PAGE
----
Buying used: Honda RVF400
When you’re looking for a used sportsbike or a track toy, you might be tempted to head straight for the 600cc class, which for years has featured the sharpest tools in the motorcycle pallete. And, on most days, I’d be right there beside you.
However, there are some really entertaining alternatives out there, none more so than Honda’s brilliant little RVF400.
Styled to look like Honda Racing Corporation’s premium RC45, the RVF shares a V-four engine configuration with liquid-cooling, running four valves per cylinder and boasting gear-driven cams.
The latter gives the powerplant a very distinctive growl that becomes a shriek as it climbs towards the 14,500rpm redline.
It doesn’t take a zillion revs to get off the line and there’s a decent midrange, something Honda tuned in specifically.
Built from 1994 to 1996, the RVF featured a bank of 30mm carburettors and a single exhaust at the other end. Power was in the region of 39kW (53hp) – ample for a package weighing in at a fairly svelte 165kg.
The chassis also came in for serious modification, including the frame, steering geometry, an upside-down front end (still 41mm and made by Showa), a revised swingarm (still single-sided), and new wheels. There’s a 17in item on the rear, enabling a much bigger tyre selection than the previous 18 incher.
Really, the big news with an RVF, for those who haven’t ridden one, is how tiny it is. It’s low, narrow and weighs bugger all – which adds up to big fun.
A brief spin on the bike shown here reminded me of just how good the RVF is. It’s a pukka sportsbike with ample performance (top speed is a touch over 200km/h), decent quality suspension, pin-sharp steering and strong brakes.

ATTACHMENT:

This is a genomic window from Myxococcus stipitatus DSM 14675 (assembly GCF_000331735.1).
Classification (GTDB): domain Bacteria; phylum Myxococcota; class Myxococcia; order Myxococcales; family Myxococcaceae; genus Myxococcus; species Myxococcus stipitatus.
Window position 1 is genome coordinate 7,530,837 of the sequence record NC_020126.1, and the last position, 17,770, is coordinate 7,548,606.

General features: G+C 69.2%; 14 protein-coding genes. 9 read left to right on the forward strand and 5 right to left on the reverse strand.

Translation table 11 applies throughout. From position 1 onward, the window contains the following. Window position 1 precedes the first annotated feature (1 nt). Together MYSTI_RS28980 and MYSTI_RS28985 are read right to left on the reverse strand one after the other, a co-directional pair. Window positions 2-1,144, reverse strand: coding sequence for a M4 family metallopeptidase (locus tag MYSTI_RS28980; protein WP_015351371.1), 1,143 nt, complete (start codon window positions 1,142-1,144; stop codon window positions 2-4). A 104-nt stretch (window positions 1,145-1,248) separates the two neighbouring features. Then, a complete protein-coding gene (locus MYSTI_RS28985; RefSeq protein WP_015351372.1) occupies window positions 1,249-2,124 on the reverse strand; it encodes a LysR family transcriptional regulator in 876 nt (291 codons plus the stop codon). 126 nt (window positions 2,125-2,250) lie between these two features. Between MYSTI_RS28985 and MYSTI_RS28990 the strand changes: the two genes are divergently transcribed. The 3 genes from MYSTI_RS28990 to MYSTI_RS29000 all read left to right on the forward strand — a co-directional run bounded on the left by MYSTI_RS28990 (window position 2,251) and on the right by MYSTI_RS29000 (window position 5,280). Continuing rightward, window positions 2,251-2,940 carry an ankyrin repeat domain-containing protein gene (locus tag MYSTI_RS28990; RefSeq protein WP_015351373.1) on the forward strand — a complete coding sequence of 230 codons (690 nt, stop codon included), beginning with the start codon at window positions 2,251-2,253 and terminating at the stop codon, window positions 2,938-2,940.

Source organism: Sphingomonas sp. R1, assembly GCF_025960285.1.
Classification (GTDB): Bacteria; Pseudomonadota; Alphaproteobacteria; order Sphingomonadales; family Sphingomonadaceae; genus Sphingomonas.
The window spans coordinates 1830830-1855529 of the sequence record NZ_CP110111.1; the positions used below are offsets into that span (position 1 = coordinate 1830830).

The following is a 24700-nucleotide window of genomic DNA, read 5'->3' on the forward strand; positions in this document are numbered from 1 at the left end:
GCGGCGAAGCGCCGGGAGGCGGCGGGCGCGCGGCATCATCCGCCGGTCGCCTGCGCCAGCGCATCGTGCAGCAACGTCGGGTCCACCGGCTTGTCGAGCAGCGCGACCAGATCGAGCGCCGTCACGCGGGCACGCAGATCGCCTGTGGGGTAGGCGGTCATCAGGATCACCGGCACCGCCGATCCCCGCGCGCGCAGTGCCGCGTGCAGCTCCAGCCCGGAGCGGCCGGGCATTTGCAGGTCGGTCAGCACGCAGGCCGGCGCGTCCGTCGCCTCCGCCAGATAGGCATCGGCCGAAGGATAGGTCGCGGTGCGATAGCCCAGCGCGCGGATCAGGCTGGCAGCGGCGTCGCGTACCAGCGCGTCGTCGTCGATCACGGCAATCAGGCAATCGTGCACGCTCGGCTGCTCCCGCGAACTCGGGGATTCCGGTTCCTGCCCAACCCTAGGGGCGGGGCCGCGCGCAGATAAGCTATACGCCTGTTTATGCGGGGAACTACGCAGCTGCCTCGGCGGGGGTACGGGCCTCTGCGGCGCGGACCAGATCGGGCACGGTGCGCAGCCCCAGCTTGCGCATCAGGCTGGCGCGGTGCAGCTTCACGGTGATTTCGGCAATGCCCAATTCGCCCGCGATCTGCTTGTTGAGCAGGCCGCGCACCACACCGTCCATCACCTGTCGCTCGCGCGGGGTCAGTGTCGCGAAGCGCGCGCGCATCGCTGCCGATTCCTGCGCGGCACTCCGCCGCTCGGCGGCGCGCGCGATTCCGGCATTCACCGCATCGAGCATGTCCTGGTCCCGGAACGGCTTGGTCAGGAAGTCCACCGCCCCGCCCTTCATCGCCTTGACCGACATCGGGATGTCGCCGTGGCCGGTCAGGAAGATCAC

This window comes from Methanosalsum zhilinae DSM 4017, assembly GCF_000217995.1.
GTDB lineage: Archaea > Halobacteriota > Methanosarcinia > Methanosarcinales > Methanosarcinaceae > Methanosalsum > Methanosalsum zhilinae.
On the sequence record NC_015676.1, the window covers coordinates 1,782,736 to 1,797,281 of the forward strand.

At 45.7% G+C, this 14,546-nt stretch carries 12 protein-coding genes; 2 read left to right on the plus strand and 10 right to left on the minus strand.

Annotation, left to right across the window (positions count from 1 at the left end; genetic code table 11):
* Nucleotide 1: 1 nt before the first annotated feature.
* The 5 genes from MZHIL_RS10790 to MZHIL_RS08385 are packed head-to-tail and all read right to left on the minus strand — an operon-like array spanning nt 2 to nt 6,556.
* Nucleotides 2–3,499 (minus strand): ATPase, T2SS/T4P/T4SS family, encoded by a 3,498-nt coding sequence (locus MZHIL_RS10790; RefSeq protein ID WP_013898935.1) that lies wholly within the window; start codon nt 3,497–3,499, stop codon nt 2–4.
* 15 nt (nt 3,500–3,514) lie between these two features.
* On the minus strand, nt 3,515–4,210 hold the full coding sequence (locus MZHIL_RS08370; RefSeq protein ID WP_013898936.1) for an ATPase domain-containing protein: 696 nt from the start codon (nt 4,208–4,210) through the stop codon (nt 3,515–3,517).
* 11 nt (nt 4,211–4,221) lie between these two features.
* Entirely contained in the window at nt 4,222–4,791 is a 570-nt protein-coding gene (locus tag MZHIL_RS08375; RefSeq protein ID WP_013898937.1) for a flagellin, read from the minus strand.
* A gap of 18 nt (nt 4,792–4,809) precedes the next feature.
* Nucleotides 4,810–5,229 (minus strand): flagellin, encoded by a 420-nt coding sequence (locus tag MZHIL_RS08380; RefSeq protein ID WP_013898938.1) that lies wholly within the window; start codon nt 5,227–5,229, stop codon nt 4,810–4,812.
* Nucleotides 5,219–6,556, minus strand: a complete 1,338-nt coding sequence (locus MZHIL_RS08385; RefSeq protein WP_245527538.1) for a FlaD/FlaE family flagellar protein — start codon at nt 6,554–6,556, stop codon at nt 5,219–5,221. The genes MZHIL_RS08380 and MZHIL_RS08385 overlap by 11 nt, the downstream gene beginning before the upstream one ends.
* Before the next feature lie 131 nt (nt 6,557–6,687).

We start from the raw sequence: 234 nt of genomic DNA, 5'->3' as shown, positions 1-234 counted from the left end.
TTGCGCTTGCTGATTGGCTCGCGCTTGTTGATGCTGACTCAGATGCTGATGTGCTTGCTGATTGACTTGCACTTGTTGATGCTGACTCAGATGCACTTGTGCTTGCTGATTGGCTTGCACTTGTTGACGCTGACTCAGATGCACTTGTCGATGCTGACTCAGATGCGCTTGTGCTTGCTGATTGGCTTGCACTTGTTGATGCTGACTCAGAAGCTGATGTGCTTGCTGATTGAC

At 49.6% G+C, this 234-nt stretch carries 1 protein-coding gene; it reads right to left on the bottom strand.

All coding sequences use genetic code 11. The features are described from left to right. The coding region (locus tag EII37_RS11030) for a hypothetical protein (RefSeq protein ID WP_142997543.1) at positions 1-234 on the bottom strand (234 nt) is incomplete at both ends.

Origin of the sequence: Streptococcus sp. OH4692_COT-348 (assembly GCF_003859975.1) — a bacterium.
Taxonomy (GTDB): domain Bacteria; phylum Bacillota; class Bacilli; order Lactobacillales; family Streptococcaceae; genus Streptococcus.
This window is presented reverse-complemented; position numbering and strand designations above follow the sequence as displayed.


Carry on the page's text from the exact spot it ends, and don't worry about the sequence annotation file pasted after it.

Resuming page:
The six-speed gearbox is a no-fuss affair, while the clutch is light and progressive.
Buy a good one and you’ll be rewarded – and they’re learner legal bike in most states.
This one was for sale at Melbourne’s Stafford Motorcycles and presented as a solid offering, with 13,700km on the clock. It’s priced at $7000.
– Tiny and light
– Loads of character
– Pin-sharp handling
– Tiny (not so great for taller folk)
– It’s a grey import
Type: liquid-cooled, four-valves-per-cylinder, four-stroke V-four
Bore x stroke: 55mm x 42mm
Compression ratio: 11.3:1
Fuel system: 4 x 30mm CV carburettors
Type: Six-speed constant mesh, wet clutch
Final drive: Chain
CHASSIS AND RUNNING GEAR
Frame type: twin-spar aluminium
Front suspension: USD 41mm Showa fork
Rear suspension: Showa monoshock
Front brakes: Twin 269mm discs with four-piston Nissin calipers
Rear brake: Single disc with twin-piston Nissin caliper
DIMENSIONS AND CAPACITIES
Dry weight: 165kg
Fuel capacity: 15lt
Max. power: 39.5kW (53hp) at 12,500rpm
Max. torque: 36Nm (26.6ft-lb)) at 10,000rpm
Max speed: 200km/h-plus
Test bike supplied by: Stafford Motorcycles, Melbourne,
Tel: (03) 9459 3427